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Other Indoor Air Quality Issues


Volatile Organic Compounds (VOC's)
The term VOC is a broad classification of thousands of organic gases. VOC emission from material is commonly known as "off-gassing".
Organic chemicals are widely used as ingredients in household products. Paints, varnishes, and wax all contain organic solvents, as do many cleaing, disinfecting, cosmetic, degreasing, and hobby products.
Fuels are made up of organic chemicals. All of these products can release organic compounds while you are using them and to some degree when they are stored.
EPA's Total Exposure Assessment Methodology studies found levels of about a dozen common organic pollutants to be 2 to 5 times higher inside homes than outside, reguardless of whether the homes were located in rural or highly industrial areas. Additional studies indicate that while people are using products containing organic chemicals, they can expose themselves and others to very high pollutant levels, and elevated concentrations can persist in the air long after the activity is completed.
Source: USEPA, The Inside Story, www.epa.gov

While it is nearly impossible to eliminate all indoor VOC's the State of Vermont's Department of Health offers these suggestions for reducing exposure.

  • Increase ventilation. In some cases, this can be done by opening the windows and doors to provide fresh air from the outside. Installing exhaust fans in bathrooms and kitchens and properly maintaining air filter systems will also help with air quality. Use porducts that contain VOC's outdoors whenever possible; use indoors only if the area is well-ventialated. Combustion fumes can also be a source of VOC's, so make sure furnace, chimneys and stove pipes are in good condition.
  • Reduce your use of household chemicals. Consider using cleaning products that do not contain VOC'c such as baking soda, vinegar or borax. If you have clothes dry-cleaned, air the clothes outside before bringing them into your home. Some interior paints are solvent-free or contain very low levels of VOC's.
  • Read and follow directions for use on the label. The maker of the product can supply you witha a Material Safety Data Sheet which contains more information about safe use of the product. Keep products in original containers so that safety information is not lost. Do not mix household products, even for disposal, unless specified in the directions.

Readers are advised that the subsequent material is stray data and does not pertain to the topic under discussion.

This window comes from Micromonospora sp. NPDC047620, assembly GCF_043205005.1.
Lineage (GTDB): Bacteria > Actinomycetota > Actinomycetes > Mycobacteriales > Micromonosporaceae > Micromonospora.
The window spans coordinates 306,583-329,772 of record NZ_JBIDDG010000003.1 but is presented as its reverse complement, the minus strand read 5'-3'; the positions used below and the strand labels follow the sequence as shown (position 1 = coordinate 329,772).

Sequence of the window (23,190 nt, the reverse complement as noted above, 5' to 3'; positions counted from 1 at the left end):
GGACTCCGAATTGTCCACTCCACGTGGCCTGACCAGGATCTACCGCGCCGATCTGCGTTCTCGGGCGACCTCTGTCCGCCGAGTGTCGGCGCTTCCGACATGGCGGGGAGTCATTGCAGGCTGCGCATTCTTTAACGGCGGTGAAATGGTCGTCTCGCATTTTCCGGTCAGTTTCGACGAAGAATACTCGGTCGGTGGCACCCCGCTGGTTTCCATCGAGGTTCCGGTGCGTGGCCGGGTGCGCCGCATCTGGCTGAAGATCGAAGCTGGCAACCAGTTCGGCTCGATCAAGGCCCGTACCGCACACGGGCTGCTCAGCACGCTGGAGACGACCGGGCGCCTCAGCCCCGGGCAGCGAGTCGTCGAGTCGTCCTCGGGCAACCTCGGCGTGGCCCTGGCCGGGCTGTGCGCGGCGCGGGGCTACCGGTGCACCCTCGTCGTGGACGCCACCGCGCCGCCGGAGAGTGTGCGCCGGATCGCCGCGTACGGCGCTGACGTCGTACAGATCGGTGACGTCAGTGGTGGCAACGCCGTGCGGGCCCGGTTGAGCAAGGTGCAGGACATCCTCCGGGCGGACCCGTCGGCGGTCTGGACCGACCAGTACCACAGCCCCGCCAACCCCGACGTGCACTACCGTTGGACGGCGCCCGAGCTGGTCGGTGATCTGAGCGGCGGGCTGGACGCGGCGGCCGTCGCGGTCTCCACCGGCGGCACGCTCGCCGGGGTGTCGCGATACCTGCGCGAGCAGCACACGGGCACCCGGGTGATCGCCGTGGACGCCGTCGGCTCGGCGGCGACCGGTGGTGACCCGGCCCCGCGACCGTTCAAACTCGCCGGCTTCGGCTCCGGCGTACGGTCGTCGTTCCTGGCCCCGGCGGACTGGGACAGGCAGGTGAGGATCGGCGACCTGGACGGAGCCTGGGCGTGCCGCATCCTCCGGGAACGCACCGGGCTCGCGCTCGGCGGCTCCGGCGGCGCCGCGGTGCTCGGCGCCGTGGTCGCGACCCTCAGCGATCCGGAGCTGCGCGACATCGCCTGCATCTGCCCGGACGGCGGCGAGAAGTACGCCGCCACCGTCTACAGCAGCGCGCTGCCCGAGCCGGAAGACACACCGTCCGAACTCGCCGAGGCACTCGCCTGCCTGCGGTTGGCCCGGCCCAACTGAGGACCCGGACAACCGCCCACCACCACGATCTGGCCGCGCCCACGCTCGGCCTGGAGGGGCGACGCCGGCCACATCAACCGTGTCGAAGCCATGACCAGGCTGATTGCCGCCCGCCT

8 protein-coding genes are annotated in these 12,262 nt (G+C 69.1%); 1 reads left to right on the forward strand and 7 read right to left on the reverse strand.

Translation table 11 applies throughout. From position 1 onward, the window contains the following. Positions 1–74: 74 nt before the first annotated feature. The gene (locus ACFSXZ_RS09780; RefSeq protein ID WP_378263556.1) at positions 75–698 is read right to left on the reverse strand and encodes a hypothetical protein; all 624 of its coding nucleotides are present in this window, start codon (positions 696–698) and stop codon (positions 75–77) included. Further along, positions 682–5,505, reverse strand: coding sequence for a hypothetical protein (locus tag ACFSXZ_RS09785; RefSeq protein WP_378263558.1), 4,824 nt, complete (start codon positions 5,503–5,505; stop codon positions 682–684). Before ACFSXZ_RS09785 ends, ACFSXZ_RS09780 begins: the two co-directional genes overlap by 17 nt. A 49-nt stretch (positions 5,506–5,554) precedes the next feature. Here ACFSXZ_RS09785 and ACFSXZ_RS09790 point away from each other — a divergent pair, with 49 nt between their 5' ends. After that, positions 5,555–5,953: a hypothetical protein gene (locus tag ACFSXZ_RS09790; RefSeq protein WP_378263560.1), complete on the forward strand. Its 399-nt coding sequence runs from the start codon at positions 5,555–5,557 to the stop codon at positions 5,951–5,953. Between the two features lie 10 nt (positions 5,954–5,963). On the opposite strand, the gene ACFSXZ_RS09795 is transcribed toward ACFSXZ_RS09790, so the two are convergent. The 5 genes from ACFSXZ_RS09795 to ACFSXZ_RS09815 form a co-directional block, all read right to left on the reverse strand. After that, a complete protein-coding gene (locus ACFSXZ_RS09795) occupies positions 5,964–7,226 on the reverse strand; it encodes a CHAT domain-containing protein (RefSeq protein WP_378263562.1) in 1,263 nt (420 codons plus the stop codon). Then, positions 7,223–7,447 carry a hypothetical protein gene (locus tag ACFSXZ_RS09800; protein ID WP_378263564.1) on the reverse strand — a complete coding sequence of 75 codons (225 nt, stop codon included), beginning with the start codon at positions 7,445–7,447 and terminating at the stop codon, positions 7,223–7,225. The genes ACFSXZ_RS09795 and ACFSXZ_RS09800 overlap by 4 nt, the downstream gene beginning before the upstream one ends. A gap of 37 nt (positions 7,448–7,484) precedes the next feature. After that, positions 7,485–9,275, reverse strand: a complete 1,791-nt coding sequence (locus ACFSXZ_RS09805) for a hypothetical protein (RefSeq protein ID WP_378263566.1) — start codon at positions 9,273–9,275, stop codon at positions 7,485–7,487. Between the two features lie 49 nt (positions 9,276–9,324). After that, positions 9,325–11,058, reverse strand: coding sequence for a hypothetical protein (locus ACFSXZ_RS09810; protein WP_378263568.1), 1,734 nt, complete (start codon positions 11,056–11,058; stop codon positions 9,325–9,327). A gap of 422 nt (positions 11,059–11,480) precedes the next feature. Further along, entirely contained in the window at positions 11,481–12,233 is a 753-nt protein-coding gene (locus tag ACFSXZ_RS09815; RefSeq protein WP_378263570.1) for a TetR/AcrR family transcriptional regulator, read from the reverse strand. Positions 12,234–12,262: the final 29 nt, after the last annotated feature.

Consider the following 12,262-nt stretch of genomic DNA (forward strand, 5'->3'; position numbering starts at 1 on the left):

• Store Chemical products properly in an area not normally occupied by people, such as a garage or shed, and safely out of the reach of children.

Source: Vermont Department of Health,

The EPA has a lot of information about VOC's and other indoor air quality issues:

Call our office for a price quote on testing for VOC's or Toxic Organics.
Radon & Mold Professionals

Formaldehyde is a colorless, pungent-smelling gas which can cause watery eyes, burning sensations in the eyes and throat, nausea and difficulty breathing in some humans exposed at elevated levels (above 0.1 ppm) High concentrations may trigger attacks in people with asthma. There is evidence that some people can develop a sensitivity to formaldehyde.
It has also been shown to cause cancer in animals and may cause cancer in humans. May also cause other effects listed under "organic gasses"
Sources of formaldehyde include pressed wood products (hardwood, plywood, wall paneling, particleboard, fiberboard) and furniture made with these pressed wood products, urea-formaldehyde foam insulation (UFFI), combustion sources and environmental tobacco smoke, durable press drapes, other textiles and glues.
Source: USEPA
Call our office for a price quote on testing for formaldehyde.
Radon & Mold Professionals

Full Particle ID:
Full Particle ID incorporates physical testing with Polarized Light Microscopy (PLM), Scanning Electron Microscopy (SEM), Transmission Electron Microscopy (TEM) and X-Ray Diffraction (XRD) to identify nearly all particles from cotton fibers, dander and dust mites to unusual materials such as carbon black, metal oxides and minerals. This analysis is best performed in conjunction with PCM cassettes or other media to identify any fungal allergens. This method is the perfect procedure for initial site surveys where Indoor Air Quality is in question.

General Information

Legionella are small gram-negative rodshaped bacteria.  Over 40 individual species of Legionella are known.  The majority of human infections are caused by the species Legionella pneumophilaLegionella pneumophila was first discovered following a pneumonia outbreak at the 1976 Convention of the American Legion in Philadelphia. 


The species Legionella pneumophila is divided into sixteen subgroups (called serogroups).


There are two forms of Legionellosis, pontiac fever and the more severe Legionnarires’ Disease.

Pontiac Fever:

Pontiac fever is a less severe form of Legionellosis which is charaterized by flu-like symptoms (fever, chills, headache, and muscle pain) lasting 2-5 days.

Legionnaires’ Disease:

Legionnaires’ disease is a potentially fatal illness involving pneumonia.  Early symptoms include musclepain, loss of appetite, headache, high fever, dry cough, chills, confusion, disorientation, nausea, diarrhea, and vomiting.  Later symptoms include chest pain and difficulty breathing.  It is difficult to distinguish this disease from other pneumonias. Early diagnosis and treatment are extremely important.  Treatment consists of intravenous administration of antibiotics.


There are no reports of naturally infected animals.  Scientists may artificially infect experimental animals (such as guinea pigs and gerbils) with Legionella to study disease.